For the most part, Helena Wayne does not strike me as the killing type and I do not feel that she should ever be depicted as such unless she's given a very good reason for it like in the case with the Joker in this story. As such, I do feel that Johns was able to successfully bring Helena to this point without making her feel out of character.

From Power Girl's side of the story, I also felt that Johns did an excellent job at getting into her mind and really capturing her thoughts and actions in a way that is believable for her character. Ever since Power Girl got her pre-Crisis Earth-2 memories back, she wanted nothing more than to be able to return to her world of origin, and especially to the people who had once been a huge part of her life. It has also been her personal experience that villains would taunt her with these desires as a way of manipulating her into actions that would benefit them. This was especially true in the JSA Classified story 'Power Trip' where Psycho-Pirate attacked her with images of Helena Wayne and the Earth-2 Robin in order to get her to assist himself and Alexander Luthor in their plans to revive the multiverse. It is therefore not surprising that she found it hard to believe at first that she was really back on Earth-2 after having been tricked before. But once she came to accept that this new Earth-2 was real, she set off to resume her life where she left off, but more importantly she looked to rekindle the special friendship she once shared with Helena Wayne. This is where I feel the strength of the story really lies.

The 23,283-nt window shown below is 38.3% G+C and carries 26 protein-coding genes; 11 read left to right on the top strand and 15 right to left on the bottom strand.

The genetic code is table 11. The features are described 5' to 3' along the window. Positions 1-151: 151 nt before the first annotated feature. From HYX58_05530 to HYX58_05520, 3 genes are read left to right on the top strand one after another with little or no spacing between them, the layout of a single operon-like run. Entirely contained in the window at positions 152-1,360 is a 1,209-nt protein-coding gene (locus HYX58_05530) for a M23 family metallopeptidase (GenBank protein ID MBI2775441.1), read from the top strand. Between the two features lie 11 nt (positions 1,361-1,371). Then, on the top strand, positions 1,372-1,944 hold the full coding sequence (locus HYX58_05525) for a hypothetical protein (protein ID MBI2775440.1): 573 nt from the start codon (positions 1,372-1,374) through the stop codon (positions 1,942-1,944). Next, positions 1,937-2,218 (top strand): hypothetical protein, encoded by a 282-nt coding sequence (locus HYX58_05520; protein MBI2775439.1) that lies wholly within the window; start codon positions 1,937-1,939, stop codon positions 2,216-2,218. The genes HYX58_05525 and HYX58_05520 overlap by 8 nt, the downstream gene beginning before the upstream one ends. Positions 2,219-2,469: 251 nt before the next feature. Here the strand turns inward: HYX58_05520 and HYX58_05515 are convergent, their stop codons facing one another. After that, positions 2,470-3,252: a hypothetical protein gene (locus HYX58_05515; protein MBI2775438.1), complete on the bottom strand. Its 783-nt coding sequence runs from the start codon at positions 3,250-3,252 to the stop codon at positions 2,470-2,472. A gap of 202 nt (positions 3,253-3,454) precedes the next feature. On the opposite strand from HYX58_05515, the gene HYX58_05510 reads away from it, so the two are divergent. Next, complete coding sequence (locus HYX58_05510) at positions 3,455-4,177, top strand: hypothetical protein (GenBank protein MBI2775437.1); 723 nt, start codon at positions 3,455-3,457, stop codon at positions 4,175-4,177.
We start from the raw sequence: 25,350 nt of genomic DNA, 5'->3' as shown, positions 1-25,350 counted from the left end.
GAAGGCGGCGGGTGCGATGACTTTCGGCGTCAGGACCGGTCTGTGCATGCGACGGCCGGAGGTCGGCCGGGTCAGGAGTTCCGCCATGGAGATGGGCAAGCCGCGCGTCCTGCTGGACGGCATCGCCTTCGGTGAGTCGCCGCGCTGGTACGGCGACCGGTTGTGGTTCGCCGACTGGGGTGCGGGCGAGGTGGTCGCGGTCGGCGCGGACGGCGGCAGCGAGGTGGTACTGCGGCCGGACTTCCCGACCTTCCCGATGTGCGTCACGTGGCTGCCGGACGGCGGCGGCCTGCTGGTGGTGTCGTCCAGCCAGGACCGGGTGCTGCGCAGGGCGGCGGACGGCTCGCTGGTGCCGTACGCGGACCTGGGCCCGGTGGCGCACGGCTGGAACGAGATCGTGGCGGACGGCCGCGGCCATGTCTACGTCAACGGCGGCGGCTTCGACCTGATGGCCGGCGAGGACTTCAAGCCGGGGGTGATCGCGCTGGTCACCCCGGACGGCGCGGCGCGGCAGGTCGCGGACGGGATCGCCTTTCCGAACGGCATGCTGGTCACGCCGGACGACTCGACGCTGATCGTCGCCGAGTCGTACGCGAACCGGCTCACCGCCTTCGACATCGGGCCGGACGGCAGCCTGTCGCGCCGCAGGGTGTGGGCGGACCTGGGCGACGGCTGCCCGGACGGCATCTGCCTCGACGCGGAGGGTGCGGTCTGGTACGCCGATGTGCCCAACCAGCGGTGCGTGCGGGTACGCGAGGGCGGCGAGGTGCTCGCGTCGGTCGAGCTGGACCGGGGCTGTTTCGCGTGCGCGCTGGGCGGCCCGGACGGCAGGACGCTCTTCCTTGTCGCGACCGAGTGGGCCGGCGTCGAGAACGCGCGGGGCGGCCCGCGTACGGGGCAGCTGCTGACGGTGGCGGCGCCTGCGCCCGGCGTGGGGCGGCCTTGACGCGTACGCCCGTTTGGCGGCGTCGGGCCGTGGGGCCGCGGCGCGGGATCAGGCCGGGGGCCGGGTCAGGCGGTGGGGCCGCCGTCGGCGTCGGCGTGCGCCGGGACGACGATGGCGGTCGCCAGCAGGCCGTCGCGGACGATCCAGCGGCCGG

Throughout the story, both Huntress and Power Girl play a very important role to each other, even after it is later revealed to Power Girl that the Helena Wayne she tried to bond with was not the one she knew on the pre-Crisis Earth-2. Given the personal tragedies both of these women experienced, "getting each other back" proved to be a very cathartic and emotionally charged experience for them both. Power Girl not only felt for a moment that she got her best friend back, but she also felt that she finally got a huge part of her own life back as well. From Helena Wayne's point of view, she also felt that she finally got back the one person she confided in the most and started to regain some part of her humanity again after having withdrawn herself from it for so long.